Faces and awareness: low-level, not emotional factors determine perceptual dominance

Gray, Katie L.H., Adams, Wendy J., Hedger, Nicholas, Newton, Kristiana E. and Garner, Matthew (2013) Faces and awareness: low-level, not emotional factors determine perceptual dominance Emotion, 13, (3), pp. 537-544. (doi:10.1037/a0031403). (PMID:23398580).


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Threat-relevant stimuli such as fear faces are prioritized by the human visual system. Recent research suggests that this prioritization begins during unconscious processing: a specialized (possibly subcortical) pathway evaluates the threat relevance of visual input, resulting in preferential access to awareness for threat stimuli. Our data challenge this claim. We used a continuous flash suppression (CFS) paradigm to present emotional face stimuli outside of awareness. It has been shown using CFS that salient (e.g., high contrast) and recognizable stimuli (faces, words) become visible more quickly than less salient or less recognizable stimuli. We found that although fearful faces emerge from suppression faster than other faces, this was wholly explained by their low-level visual properties, rather than their emotional content. We conclude that, in the competition for visual awareness, the visual system prefers and promotes unconscious stimuli that are more “face-like,” but the emotional content of a face has no effect on stimulus salience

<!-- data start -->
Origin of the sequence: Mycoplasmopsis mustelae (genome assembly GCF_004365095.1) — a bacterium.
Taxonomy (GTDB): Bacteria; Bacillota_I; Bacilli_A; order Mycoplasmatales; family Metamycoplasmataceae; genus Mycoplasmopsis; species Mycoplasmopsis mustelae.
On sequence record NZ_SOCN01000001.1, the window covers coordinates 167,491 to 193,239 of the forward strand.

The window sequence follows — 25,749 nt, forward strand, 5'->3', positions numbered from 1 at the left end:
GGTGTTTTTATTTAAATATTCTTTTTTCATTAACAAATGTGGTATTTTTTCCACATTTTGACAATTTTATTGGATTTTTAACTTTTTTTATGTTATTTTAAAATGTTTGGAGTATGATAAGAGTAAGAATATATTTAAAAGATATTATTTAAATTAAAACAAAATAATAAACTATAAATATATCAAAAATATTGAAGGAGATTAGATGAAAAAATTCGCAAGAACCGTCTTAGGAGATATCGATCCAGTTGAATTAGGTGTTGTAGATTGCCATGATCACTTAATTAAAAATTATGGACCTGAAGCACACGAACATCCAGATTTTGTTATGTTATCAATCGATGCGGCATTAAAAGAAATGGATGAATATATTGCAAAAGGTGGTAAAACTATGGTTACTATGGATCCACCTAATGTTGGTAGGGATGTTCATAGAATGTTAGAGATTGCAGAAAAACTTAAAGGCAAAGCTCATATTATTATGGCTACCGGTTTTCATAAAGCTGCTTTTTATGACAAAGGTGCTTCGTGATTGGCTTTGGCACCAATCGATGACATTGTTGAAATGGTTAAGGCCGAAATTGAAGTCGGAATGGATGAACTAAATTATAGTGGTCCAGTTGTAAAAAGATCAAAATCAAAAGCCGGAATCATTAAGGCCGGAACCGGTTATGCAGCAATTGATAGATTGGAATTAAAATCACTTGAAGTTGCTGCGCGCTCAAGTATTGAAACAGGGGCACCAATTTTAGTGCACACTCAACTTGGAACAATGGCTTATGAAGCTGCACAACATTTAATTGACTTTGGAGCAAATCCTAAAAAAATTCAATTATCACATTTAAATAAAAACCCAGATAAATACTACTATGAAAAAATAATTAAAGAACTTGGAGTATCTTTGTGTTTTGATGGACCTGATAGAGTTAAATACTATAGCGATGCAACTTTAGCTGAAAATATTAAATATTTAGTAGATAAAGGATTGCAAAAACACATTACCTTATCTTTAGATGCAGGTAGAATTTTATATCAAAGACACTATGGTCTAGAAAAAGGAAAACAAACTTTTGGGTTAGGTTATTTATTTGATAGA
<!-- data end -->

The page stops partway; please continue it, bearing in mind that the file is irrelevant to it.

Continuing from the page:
Item Type: Article
Digital Object Identifier (DOI): doi:10.1037/a0031403
ISSNs: 1528-3542 (print)
Subjects: B Philosophy. Psychology. Religion > BF Psychology
Organisations: Psychology
ePrint ID: 347559
Date :
Date Event
11 February 2013e-pub ahead of print
June 2013Published
Date Deposited: 24 Jan 2013 14:00
Last Modified: 17 Apr 2017 16:09
Further Information:Google Scholar
URI: http://eprints.soton.ac.uk/id/eprint/347559

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